Keep It All Inside

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In the City at Night

Brought about by a projection, building facades run in monads and are made to overlap by a space machine. A black cube in the exhibition space hides a construction made of rotating windscreen wiper engines and belts that put into motion triangular building models on two small revolving stages while a camera captures the movements. In real-time, the film forges ahead through the glass screens of the exhibition space. And yet, the static building facades of the Goethestrasse play their part in the staged interaction between surfaces and transitions. Accidental passersby, such as art viewers, are the only performers in Oppl's film. But, what stories do these architectures tell and what sensitivities emerge when finding oneself in a labyrinth of facades similar to Terry Gilliam's maze of channels? When do the silent witnesses - the facades - create a sense of otherness, and when does the uncanny moment arise? The second coordinate to the space is the time. Oppl expresses it through the tempo of rotation. The slow pace with which the facades transition into one another is a first sign of the uncanniness. In keeping with the motto of KunstRaum Goethestrasse, the work is somewhat at the doorstep of fear as it sounds out the yet hidden and unsaid in a (urban night-time) situation. For the artist the medium film at least also serves as an exit scenario from the claustrophobia of modern cities. Film becomes a necessity in the confined urban world, a fictional extension, as Walter Benjamin called it.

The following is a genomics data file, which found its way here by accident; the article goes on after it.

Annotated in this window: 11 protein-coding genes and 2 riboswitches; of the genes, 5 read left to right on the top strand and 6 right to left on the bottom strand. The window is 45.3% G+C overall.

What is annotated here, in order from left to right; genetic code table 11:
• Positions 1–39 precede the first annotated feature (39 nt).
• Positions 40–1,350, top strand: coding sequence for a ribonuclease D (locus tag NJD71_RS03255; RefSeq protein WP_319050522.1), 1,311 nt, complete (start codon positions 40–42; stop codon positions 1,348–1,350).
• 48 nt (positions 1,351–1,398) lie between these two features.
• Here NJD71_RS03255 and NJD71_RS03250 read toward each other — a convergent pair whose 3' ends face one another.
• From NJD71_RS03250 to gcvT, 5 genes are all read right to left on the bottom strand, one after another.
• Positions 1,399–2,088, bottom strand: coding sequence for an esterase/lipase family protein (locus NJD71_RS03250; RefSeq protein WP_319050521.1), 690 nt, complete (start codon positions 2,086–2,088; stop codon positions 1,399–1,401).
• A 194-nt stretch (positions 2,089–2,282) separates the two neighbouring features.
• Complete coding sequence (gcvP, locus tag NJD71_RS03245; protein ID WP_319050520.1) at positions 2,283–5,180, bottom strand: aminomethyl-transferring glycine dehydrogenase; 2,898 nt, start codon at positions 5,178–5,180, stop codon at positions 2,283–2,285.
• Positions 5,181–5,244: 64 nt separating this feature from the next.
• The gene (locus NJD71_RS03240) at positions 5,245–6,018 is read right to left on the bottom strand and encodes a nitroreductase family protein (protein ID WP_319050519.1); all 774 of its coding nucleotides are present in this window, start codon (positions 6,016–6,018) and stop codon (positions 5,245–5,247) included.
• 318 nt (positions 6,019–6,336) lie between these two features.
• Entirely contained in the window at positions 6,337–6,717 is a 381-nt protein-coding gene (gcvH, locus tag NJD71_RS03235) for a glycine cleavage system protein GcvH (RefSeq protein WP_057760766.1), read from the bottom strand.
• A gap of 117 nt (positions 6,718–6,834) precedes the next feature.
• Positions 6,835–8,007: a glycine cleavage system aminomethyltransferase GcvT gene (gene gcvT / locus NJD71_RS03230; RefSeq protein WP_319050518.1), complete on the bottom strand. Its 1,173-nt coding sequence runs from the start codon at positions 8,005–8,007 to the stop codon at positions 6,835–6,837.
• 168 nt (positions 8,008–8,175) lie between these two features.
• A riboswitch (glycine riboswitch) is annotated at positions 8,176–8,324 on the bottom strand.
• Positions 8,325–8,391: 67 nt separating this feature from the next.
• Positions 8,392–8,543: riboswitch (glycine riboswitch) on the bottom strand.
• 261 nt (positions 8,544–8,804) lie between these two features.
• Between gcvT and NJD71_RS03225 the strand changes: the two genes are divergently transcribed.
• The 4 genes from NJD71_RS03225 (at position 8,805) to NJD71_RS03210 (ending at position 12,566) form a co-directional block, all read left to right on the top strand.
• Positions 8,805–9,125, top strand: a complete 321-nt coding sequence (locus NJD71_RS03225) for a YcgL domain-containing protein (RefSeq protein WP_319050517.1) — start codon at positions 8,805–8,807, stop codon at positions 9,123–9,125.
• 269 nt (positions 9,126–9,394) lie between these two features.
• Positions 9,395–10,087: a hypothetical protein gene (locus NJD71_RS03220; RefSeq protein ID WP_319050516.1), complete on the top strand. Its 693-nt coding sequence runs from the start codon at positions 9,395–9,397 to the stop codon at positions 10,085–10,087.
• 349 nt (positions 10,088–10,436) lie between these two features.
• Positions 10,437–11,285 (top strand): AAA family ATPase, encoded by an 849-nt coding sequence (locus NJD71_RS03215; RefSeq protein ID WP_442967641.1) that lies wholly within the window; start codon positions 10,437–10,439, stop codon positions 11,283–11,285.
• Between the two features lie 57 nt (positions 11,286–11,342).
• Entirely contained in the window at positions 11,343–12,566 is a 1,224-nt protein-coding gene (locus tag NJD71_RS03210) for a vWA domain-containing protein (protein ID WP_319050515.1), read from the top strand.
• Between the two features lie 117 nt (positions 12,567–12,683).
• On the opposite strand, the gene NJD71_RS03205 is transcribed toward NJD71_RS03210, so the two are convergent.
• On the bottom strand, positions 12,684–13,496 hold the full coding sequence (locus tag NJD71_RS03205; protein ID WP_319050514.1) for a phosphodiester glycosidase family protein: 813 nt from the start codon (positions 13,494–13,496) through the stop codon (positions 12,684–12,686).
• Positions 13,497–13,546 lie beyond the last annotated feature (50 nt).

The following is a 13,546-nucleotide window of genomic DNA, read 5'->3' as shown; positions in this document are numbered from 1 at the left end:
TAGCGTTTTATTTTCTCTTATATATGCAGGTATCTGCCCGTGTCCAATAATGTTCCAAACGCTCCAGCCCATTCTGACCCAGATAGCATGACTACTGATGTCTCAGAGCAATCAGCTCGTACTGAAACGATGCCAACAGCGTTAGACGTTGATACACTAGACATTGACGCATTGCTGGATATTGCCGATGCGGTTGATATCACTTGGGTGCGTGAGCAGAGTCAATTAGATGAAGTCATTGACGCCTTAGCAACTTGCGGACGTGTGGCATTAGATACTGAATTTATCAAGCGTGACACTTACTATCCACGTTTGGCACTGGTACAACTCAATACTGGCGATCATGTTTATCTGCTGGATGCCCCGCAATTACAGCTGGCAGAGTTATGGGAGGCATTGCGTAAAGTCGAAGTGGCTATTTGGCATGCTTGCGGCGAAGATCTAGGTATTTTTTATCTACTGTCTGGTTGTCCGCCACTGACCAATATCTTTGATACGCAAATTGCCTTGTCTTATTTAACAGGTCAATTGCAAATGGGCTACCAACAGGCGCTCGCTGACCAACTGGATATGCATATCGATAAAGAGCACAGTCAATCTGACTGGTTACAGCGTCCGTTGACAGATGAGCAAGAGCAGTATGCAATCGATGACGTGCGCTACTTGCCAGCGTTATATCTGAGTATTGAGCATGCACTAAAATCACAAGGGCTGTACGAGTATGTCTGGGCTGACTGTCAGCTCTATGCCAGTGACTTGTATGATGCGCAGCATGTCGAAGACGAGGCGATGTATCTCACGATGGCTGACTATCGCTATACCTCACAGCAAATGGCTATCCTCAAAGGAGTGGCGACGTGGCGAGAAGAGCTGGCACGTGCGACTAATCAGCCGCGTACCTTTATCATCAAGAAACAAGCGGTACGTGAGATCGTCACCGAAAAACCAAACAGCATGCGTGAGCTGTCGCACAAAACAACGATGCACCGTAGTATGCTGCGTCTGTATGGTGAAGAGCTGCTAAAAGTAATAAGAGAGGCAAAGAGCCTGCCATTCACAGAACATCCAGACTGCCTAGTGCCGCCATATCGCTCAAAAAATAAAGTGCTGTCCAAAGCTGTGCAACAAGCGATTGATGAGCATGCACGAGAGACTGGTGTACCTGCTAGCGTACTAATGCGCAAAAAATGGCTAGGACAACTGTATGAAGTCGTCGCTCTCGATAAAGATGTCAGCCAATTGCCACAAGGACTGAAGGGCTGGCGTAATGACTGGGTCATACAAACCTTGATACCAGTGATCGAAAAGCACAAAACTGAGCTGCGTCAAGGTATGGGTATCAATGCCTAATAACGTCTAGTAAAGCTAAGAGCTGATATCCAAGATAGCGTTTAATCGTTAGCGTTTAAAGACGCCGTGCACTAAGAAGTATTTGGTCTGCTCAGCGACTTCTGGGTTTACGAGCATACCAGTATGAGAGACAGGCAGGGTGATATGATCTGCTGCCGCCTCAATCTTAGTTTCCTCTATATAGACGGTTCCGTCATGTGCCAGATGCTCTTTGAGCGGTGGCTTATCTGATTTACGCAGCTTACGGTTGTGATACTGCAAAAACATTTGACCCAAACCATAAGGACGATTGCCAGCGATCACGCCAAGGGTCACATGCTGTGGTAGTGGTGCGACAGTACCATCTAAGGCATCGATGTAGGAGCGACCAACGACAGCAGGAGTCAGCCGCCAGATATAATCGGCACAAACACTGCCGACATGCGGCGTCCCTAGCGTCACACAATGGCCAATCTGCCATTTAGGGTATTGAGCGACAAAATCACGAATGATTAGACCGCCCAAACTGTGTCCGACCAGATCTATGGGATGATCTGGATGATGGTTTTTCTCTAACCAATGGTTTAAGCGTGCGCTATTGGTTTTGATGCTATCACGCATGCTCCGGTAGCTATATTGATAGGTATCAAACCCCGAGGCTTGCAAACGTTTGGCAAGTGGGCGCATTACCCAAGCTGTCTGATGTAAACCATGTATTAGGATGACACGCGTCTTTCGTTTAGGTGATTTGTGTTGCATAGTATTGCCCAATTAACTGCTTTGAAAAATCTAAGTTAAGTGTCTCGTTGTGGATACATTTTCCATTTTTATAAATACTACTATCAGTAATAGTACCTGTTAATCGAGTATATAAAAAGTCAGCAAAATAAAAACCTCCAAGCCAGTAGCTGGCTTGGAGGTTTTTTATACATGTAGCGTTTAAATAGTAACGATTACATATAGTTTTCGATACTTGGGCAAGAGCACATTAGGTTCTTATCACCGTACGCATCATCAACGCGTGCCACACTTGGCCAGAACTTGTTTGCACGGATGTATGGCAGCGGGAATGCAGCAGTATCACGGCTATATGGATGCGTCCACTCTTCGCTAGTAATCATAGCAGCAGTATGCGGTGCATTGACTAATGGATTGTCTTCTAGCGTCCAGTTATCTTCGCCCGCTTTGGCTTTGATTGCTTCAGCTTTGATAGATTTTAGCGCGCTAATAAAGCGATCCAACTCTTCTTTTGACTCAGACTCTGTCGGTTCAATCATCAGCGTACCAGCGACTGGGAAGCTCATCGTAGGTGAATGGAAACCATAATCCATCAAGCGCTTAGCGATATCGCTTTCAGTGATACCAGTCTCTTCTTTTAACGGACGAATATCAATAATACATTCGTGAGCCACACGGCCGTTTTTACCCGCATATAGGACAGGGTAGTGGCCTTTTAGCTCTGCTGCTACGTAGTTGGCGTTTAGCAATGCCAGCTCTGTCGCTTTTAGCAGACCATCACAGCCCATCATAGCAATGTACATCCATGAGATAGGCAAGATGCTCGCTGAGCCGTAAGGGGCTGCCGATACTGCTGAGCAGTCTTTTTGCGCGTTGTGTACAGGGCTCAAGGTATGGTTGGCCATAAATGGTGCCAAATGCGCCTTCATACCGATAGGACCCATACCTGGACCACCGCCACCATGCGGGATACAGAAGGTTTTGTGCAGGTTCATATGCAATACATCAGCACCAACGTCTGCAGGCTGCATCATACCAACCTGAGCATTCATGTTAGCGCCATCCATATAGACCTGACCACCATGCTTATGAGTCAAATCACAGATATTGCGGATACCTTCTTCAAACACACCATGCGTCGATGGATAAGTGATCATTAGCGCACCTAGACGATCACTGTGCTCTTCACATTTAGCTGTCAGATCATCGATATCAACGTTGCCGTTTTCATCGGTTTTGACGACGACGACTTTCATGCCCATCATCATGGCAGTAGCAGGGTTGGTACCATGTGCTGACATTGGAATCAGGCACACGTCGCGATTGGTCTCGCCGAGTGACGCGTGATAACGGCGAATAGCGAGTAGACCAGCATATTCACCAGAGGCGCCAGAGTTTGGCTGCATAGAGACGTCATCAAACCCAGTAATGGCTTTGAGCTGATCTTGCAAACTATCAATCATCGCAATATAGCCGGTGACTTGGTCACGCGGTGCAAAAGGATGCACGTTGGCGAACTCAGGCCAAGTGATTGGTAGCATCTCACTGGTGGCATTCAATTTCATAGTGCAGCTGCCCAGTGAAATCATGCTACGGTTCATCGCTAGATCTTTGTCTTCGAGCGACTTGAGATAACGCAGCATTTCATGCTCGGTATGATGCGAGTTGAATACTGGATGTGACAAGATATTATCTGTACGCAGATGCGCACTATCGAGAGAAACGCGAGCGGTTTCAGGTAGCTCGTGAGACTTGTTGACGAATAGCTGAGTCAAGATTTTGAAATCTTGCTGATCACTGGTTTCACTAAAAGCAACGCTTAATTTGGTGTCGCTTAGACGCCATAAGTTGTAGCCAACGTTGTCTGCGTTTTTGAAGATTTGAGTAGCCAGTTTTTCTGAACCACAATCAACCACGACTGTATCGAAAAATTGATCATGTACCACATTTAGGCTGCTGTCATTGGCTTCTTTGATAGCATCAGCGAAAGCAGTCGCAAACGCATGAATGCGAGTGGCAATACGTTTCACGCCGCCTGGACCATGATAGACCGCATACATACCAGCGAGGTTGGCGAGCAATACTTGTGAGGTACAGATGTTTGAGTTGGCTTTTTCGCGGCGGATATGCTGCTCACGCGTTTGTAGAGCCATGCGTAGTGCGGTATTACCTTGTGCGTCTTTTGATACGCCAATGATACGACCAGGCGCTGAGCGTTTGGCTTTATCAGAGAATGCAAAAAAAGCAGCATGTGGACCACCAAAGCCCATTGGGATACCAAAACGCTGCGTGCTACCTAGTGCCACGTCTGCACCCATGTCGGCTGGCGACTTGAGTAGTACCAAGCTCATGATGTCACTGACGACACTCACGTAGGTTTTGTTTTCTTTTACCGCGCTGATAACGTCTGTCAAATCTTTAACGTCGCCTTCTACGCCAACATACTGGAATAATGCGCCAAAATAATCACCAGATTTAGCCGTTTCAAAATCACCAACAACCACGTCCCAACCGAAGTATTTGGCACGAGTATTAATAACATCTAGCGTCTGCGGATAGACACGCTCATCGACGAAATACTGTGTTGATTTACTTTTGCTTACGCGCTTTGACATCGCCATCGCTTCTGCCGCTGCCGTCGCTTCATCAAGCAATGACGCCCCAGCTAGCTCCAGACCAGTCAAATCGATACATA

Pamela Neuwirth

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